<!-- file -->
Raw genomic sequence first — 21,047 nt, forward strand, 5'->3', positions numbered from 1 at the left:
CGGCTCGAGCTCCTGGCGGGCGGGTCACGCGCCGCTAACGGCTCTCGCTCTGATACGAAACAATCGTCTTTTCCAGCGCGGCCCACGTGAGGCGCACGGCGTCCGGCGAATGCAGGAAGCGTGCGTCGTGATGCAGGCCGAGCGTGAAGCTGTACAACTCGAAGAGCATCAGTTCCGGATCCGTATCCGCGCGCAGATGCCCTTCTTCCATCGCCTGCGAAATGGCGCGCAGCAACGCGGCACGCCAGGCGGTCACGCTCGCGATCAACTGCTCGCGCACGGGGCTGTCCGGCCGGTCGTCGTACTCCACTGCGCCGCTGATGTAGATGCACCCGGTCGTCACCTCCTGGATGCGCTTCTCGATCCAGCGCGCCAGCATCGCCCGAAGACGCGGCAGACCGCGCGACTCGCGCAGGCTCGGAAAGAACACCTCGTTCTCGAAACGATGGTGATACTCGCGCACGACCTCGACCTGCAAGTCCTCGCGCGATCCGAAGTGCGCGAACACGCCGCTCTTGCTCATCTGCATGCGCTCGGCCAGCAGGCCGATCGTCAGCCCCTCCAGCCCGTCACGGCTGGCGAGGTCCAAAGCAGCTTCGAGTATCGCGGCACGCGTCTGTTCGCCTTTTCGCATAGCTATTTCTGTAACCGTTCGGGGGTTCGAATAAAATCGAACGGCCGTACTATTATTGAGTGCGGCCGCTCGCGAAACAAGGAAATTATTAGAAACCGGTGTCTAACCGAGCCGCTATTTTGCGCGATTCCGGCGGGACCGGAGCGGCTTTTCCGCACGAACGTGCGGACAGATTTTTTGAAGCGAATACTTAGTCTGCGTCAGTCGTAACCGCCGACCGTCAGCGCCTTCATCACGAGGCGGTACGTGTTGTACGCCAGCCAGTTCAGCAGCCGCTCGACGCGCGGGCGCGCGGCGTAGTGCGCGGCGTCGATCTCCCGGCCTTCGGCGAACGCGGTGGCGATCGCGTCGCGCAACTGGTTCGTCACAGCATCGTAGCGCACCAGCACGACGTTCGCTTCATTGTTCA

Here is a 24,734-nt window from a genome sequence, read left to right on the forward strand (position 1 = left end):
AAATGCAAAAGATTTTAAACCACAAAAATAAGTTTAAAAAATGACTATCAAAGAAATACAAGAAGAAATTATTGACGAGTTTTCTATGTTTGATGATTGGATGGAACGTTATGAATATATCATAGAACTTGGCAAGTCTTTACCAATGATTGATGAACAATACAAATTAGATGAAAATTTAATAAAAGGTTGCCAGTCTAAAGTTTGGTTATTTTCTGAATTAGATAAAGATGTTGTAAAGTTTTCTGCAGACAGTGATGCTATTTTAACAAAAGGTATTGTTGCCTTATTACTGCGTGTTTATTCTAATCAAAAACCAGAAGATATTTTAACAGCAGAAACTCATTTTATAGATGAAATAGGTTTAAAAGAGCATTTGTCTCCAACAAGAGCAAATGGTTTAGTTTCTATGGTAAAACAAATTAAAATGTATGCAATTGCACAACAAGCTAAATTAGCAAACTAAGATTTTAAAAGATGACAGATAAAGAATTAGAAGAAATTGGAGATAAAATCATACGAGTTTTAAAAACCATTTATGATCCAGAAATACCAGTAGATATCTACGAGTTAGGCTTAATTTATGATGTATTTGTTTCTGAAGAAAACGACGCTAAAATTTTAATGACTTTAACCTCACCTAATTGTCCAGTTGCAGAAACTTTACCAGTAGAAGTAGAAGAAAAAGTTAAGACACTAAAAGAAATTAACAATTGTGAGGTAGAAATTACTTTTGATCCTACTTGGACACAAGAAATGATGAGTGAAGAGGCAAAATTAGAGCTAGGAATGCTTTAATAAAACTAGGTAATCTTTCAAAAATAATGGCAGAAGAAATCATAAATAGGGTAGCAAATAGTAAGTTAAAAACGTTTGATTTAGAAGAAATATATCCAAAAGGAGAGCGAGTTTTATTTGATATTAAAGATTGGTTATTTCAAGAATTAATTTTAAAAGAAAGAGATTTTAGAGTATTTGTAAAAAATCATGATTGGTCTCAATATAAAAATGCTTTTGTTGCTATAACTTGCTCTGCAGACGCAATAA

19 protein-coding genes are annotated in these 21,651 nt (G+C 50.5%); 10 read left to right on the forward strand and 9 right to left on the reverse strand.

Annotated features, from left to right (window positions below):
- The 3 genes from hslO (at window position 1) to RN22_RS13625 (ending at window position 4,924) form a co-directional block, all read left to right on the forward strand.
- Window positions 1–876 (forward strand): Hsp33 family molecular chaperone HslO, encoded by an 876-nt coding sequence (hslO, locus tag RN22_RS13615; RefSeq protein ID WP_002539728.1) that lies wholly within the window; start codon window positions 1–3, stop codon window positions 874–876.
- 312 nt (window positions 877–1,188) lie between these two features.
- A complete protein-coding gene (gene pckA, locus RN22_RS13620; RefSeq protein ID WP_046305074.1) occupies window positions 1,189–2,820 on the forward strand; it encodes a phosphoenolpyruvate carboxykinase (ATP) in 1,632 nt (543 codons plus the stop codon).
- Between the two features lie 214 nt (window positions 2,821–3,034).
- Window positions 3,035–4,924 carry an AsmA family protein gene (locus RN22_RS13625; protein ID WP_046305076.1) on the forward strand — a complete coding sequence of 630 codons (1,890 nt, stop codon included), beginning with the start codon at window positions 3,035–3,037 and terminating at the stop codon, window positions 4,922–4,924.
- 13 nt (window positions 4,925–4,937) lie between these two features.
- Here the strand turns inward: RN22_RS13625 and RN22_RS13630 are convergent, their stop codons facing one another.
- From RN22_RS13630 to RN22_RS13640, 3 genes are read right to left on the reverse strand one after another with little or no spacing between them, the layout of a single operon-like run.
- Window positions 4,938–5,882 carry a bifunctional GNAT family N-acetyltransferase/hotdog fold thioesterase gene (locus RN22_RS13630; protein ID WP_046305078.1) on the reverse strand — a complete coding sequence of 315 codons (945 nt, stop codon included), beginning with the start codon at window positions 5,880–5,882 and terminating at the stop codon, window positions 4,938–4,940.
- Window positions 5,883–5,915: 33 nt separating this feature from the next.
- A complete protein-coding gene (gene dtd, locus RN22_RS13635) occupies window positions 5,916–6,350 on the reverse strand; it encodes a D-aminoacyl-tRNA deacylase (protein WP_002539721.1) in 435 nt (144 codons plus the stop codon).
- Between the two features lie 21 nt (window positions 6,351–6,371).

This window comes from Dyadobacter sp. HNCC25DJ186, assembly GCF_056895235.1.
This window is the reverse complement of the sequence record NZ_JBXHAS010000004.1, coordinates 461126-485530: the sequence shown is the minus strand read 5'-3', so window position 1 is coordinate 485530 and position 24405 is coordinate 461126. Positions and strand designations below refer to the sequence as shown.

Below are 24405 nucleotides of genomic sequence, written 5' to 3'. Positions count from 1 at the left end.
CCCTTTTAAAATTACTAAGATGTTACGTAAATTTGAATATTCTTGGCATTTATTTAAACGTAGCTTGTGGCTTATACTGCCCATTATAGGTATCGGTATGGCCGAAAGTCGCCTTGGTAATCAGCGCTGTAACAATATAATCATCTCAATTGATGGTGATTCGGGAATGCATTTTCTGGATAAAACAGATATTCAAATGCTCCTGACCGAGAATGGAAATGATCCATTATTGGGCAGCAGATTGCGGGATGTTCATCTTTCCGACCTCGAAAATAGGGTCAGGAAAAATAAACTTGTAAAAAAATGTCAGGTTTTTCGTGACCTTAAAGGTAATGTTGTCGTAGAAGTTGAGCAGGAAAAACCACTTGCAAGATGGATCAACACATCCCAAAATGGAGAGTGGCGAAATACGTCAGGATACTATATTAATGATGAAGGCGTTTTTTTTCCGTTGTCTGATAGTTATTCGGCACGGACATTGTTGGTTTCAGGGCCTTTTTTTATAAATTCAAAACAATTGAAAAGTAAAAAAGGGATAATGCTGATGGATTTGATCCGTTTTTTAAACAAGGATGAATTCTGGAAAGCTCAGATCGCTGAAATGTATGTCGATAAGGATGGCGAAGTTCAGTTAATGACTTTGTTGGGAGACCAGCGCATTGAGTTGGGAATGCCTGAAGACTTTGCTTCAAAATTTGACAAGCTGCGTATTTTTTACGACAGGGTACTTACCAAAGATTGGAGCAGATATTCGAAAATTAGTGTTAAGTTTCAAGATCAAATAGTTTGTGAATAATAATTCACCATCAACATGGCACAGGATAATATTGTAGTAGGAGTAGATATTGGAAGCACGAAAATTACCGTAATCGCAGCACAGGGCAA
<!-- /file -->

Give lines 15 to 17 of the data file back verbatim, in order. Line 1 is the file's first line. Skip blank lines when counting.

- From RN22_RS13630 to RN22_RS13640, 3 genes are read right to left on the reverse strand one after another with little or no spacing between them, the layout of a single operon-like run.
- Window positions 4,938–5,882 carry a bifunctional GNAT family N-acetyltransferase/hotdog fold thioesterase gene (locus RN22_RS13630; protein ID WP_046305078.1) on the reverse strand — a complete coding sequence of 315 codons (945 nt, stop codon included), beginning with the start codon at window positions 5,880–5,882 and terminating at the stop codon, window positions 4,938–4,940.
- Window positions 5,883–5,915: 33 nt separating this feature from the next.